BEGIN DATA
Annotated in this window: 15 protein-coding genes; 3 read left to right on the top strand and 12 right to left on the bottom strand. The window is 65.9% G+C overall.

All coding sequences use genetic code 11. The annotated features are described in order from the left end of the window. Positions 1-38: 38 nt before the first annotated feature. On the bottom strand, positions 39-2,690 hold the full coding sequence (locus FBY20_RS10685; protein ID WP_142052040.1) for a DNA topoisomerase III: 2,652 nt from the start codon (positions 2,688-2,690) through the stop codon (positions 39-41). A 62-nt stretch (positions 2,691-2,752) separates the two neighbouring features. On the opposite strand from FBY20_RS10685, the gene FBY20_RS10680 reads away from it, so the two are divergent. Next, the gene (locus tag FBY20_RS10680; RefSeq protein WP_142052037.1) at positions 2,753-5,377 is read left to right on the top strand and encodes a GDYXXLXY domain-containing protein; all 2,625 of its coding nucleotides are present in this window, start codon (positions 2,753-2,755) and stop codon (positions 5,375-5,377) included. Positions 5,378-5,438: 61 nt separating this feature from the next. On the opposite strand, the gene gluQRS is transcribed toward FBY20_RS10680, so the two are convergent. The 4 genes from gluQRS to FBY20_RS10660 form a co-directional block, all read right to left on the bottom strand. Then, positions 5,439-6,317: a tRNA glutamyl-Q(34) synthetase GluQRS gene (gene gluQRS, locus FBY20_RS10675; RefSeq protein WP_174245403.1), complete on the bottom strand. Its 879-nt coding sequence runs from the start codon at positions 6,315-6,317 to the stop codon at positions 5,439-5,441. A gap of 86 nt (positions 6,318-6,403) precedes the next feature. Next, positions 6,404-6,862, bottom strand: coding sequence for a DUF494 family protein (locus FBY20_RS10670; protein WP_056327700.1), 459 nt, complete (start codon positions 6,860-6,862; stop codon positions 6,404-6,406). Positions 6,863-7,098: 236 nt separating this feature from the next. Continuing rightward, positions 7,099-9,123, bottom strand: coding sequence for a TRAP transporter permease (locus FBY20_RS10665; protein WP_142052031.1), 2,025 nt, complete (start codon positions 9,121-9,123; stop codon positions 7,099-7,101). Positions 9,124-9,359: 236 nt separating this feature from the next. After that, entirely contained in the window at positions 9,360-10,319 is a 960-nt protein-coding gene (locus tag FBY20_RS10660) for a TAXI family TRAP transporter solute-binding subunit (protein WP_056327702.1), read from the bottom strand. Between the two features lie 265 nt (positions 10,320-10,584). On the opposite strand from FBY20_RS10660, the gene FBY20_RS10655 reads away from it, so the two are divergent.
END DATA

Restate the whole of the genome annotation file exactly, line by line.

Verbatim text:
Annotated in this window: 15 protein-coding genes; 3 read left to right on the top strand and 12 right to left on the bottom strand. The window is 65.9% G+C overall.

All coding sequences use genetic code 11. The annotated features are described in order from the left end of the window. Positions 1-38: 38 nt before the first annotated feature. On the bottom strand, positions 39-2,690 hold the full coding sequence (locus FBY20_RS10685; protein ID WP_142052040.1) for a DNA topoisomerase III: 2,652 nt from the start codon (positions 2,688-2,690) through the stop codon (positions 39-41). A 62-nt stretch (positions 2,691-2,752) separates the two neighbouring features. On the opposite strand from FBY20_RS10685, the gene FBY20_RS10680 reads away from it, so the two are divergent. Next, the gene (locus tag FBY20_RS10680; RefSeq protein WP_142052037.1) at positions 2,753-5,377 is read left to right on the top strand and encodes a GDYXXLXY domain-containing protein; all 2,625 of its coding nucleotides are present in this window, start codon (positions 2,753-2,755) and stop codon (positions 5,375-5,377) included. Positions 5,378-5,438: 61 nt separating this feature from the next. On the opposite strand, the gene gluQRS is transcribed toward FBY20_RS10680, so the two are convergent. The 4 genes from gluQRS to FBY20_RS10660 form a co-directional block, all read right to left on the bottom strand. Then, positions 5,439-6,317: a tRNA glutamyl-Q(34) synthetase GluQRS gene (gene gluQRS, locus FBY20_RS10675; RefSeq protein WP_174245403.1), complete on the bottom strand. Its 879-nt coding sequence runs from the start codon at positions 6,315-6,317 to the stop codon at positions 5,439-5,441. A gap of 86 nt (positions 6,318-6,403) precedes the next feature. Next, positions 6,404-6,862, bottom strand: coding sequence for a DUF494 family protein (locus FBY20_RS10670; protein WP_056327700.1), 459 nt, complete (start codon positions 6,860-6,862; stop codon positions 6,404-6,406). Positions 6,863-7,098: 236 nt separating this feature from the next. Continuing rightward, positions 7,099-9,123, bottom strand: coding sequence for a TRAP transporter permease (locus FBY20_RS10665; protein WP_142052031.1), 2,025 nt, complete (start codon positions 9,121-9,123; stop codon positions 7,099-7,101). Positions 9,124-9,359: 236 nt separating this feature from the next. After that, entirely contained in the window at positions 9,360-10,319 is a 960-nt protein-coding gene (locus tag FBY20_RS10660) for a TAXI family TRAP transporter solute-binding subunit (protein WP_056327702.1), read from the bottom strand. Between the two features lie 265 nt (positions 10,320-10,584). On the opposite strand from FBY20_RS10660, the gene FBY20_RS10655 reads away from it, so the two are divergent.